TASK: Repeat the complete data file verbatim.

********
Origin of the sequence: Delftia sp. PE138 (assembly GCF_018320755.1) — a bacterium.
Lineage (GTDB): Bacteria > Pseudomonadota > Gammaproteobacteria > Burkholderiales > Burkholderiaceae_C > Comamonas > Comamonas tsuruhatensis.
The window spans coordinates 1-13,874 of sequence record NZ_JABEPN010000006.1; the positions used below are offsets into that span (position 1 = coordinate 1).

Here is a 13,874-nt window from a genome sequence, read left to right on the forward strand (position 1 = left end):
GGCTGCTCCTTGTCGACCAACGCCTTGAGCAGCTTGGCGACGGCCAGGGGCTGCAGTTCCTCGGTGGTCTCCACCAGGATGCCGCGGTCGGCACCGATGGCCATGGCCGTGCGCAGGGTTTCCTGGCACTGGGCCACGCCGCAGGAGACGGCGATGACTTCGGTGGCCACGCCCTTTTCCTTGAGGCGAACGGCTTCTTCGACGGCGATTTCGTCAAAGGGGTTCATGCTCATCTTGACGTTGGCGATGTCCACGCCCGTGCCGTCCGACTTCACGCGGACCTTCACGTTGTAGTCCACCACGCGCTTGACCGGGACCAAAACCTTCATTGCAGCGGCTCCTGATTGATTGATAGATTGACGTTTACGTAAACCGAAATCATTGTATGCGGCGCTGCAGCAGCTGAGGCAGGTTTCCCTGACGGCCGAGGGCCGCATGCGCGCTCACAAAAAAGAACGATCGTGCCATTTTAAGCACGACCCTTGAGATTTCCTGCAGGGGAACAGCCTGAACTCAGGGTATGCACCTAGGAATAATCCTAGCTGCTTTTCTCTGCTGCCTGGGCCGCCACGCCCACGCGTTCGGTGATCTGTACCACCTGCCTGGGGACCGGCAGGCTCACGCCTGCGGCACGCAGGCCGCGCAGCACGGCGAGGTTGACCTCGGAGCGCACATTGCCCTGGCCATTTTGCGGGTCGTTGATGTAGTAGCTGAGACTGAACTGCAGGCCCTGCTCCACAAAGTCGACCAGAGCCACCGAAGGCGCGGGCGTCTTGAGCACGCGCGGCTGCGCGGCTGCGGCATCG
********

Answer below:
Origin of the sequence: Delftia sp. PE138 (assembly GCF_018320755.1) — a bacterium.
Lineage (GTDB): Bacteria > Pseudomonadota > Gammaproteobacteria > Burkholderiales > Burkholderiaceae_C > Comamonas > Comamonas tsuruhatensis.
The window spans coordinates 1-13,874 of sequence record NZ_JABEPN010000006.1; the positions used below are offsets into that span (position 1 = coordinate 1).

Here is a 13,874-nt window from a genome sequence, read left to right on the forward strand (position 1 = left end):
GGCTGCTCCTTGTCGACCAACGCCTTGAGCAGCTTGGCGACGGCCAGGGGCTGCAGTTCCTCGGTGGTCTCCACCAGGATGCCGCGGTCGGCACCGATGGCCATGGCCGTGCGCAGGGTTTCCTGGCACTGGGCCACGCCGCAGGAGACGGCGATGACTTCGGTGGCCACGCCCTTTTCCTTGAGGCGAACGGCTTCTTCGACGGCGATTTCGTCAAAGGGGTTCATGCTCATCTTGACGTTGGCGATGTCCACGCCCGTGCCGTCCGACTTCACGCGGACCTTCACGTTGTAGTCCACCACGCGCTTGACCGGGACCAAAACCTTCATTGCAGCGGCTCCTGATTGATTGATAGATTGACGTTTACGTAAACCGAAATCATTGTATGCGGCGCTGCAGCAGCTGAGGCAGGTTTCCCTGACGGCCGAGGGCCGCATGCGCGCTCACAAAAAAGAACGATCGTGCCATTTTAAGCACGACCCTTGAGATTTCCTGCAGGGGAACAGCCTGAACTCAGGGTATGCACCTAGGAATAATCCTAGCTGCTTTTCTCTGCTGCCTGGGCCGCCACGCCCACGCGTTCGGTGATCTGTACCACCTGCCTGGGGACCGGCAGGCTCACGCCTGCGGCACGCAGGCCGCGCAGCACGGCGAGGTTGACCTCGGAGCGCACATTGCCCTGGCCATTTTGCGGGTCGTTGATGTAGTAGCTGAGACTGAACTGCAGGCCCTGCTCCACAAAGTCGACCAGAGCCACCGAAGGCGCGGGCGTCTTGAGCACGCGCGGCTGCGCGGCTGCGGCATCG